Schenectady Assessor Tina Dimitriadis is losing her job. We the taxpayers, especially seniors, want our city to operate fairly and honestly and this is exactly what Ms. Dimitriadis has been doing. All this bunk about not living in the city is just an excuse to put someone else in her position.
Former Mayor Brian Stratton hired her because she was best qualified. She moved from Troy to Colonie to help care for her elderly father. After working for the city of Schenectady since 2011, she has been given an ultimatum -- move to Schenectady or lose your job. What a decision to make!
I was impressed with Ms. Dimitriadis the first time I met her at the assessor's office. She was very pleasant and took the time to answer my property tax questions. She did not rush me or make me feel uncomfortable.
I believe Ms. Dimitriadis is being treated unfairly. She enjoys her job and does it extremely well, and at the same time is concerned about the welfare of her father. Someone doing a good job doesn't deserve to lose it over a residency law -- a law that doesn't appear to be applied to everyone equally.
If exceptions can be made for the Schenectady general services commissioner, fire chief and the police chief, then certainly an exception can be made for the assessor.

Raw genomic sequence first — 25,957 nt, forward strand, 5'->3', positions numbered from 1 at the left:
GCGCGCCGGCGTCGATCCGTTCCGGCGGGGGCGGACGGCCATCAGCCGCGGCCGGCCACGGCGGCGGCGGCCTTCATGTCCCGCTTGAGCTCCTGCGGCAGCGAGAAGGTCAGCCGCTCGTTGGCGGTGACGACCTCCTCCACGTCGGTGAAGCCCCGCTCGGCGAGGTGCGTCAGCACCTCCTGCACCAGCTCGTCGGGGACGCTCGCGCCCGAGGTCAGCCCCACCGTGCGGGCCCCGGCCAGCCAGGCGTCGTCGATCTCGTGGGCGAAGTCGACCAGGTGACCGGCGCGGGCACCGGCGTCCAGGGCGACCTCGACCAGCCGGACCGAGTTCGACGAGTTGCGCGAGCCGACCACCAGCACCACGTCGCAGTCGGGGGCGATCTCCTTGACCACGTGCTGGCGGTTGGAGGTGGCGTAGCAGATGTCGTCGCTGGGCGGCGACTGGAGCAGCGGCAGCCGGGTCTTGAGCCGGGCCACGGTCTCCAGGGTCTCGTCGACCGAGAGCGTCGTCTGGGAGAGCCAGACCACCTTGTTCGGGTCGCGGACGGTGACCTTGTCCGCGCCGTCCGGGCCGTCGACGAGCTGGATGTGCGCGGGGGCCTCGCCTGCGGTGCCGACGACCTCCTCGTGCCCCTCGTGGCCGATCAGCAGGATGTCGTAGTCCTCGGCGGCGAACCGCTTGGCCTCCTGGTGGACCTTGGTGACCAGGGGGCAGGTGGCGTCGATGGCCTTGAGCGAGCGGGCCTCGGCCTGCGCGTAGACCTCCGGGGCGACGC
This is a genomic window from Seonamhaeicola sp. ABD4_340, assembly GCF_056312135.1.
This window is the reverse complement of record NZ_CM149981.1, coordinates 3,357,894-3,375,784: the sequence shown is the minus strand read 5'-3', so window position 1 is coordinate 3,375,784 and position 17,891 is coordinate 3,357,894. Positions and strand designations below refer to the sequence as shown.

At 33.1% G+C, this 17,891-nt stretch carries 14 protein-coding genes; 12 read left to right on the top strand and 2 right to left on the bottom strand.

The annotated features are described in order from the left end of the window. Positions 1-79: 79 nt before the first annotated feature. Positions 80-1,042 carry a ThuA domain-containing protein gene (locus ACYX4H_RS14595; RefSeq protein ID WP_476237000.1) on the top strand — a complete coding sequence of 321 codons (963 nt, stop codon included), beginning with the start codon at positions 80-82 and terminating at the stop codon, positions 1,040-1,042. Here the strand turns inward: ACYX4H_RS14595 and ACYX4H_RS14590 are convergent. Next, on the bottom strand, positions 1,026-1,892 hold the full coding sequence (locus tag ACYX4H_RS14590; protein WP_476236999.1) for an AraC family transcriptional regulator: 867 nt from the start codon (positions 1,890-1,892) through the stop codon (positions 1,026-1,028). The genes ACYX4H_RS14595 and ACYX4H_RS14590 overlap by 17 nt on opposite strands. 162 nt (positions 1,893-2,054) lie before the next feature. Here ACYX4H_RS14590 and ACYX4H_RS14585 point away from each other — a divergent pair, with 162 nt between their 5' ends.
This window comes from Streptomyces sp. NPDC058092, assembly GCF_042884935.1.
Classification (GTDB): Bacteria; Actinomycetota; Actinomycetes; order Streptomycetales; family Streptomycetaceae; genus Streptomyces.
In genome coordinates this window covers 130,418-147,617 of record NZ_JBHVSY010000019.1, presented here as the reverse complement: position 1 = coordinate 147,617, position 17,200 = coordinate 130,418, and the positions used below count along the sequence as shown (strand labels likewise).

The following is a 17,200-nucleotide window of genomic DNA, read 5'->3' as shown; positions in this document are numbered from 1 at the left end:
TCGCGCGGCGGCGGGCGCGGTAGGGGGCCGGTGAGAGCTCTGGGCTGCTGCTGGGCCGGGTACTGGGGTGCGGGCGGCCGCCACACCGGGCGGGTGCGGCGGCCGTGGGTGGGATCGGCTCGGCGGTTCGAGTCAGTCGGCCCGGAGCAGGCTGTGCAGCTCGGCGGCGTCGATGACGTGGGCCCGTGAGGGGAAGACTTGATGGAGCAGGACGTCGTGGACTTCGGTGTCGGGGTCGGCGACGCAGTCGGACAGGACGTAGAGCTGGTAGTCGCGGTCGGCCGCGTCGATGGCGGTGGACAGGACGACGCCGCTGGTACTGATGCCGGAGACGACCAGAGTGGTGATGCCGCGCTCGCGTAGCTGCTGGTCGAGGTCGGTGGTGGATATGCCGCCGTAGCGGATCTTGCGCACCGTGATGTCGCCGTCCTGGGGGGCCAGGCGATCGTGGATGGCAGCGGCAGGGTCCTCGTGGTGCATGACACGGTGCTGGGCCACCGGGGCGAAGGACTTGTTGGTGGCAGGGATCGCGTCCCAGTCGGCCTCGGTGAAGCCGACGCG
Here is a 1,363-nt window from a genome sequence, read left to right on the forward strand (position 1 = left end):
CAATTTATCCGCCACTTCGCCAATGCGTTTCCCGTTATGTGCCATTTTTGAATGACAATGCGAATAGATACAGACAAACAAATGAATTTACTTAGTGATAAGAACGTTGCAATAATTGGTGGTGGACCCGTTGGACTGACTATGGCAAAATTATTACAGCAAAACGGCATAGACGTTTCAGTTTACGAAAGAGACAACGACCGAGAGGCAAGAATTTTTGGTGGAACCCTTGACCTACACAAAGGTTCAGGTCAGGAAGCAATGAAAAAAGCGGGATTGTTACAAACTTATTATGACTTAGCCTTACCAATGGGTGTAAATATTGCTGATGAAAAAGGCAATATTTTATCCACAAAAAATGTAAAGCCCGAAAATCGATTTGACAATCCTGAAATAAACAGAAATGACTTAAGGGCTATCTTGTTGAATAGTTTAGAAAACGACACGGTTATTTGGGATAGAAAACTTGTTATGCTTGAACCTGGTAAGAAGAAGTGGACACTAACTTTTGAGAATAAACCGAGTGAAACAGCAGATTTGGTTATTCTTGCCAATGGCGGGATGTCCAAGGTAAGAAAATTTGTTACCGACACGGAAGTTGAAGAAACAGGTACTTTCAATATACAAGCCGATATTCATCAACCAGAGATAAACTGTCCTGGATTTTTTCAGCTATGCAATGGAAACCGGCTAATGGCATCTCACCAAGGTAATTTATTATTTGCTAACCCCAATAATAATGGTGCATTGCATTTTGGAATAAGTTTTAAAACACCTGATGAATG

Music Haven named appropriately in Sch'dy
Recently, my son Howie and I attended a spectacular free concert, Dona Oxford the "Goddess of Soul," at Central Park's Music Haven, sponsored by area businesses and facilitated by Price Chopper executive Mona Golub, artistic director.
In these days of domestic and world turmoil, declining U.S. economy and a non-working Washington Congress, it is so positive and upbeat and cleansing of spirit to attend Music Haven on Sunday nights at 7 p.m.
Particularly after a hard day, to relax in a chair and listen to performers and groups play great vocal and instrumental music that "rocks and rolls" and "gets the joint jumpin'."
At the age of 92, I've gone from Benny Goodman to Beyonce and also enjoy Bach and Beethoven, but my hands were clapping and my feet stomping as I marveled at, and enjoyed, the happy notes of this terrific summer park free series of melodic concerts.
Please see what I mean and come to the final presentation on Aug. 11 with the acclaimed Alex Torres & His Latin Orchestra.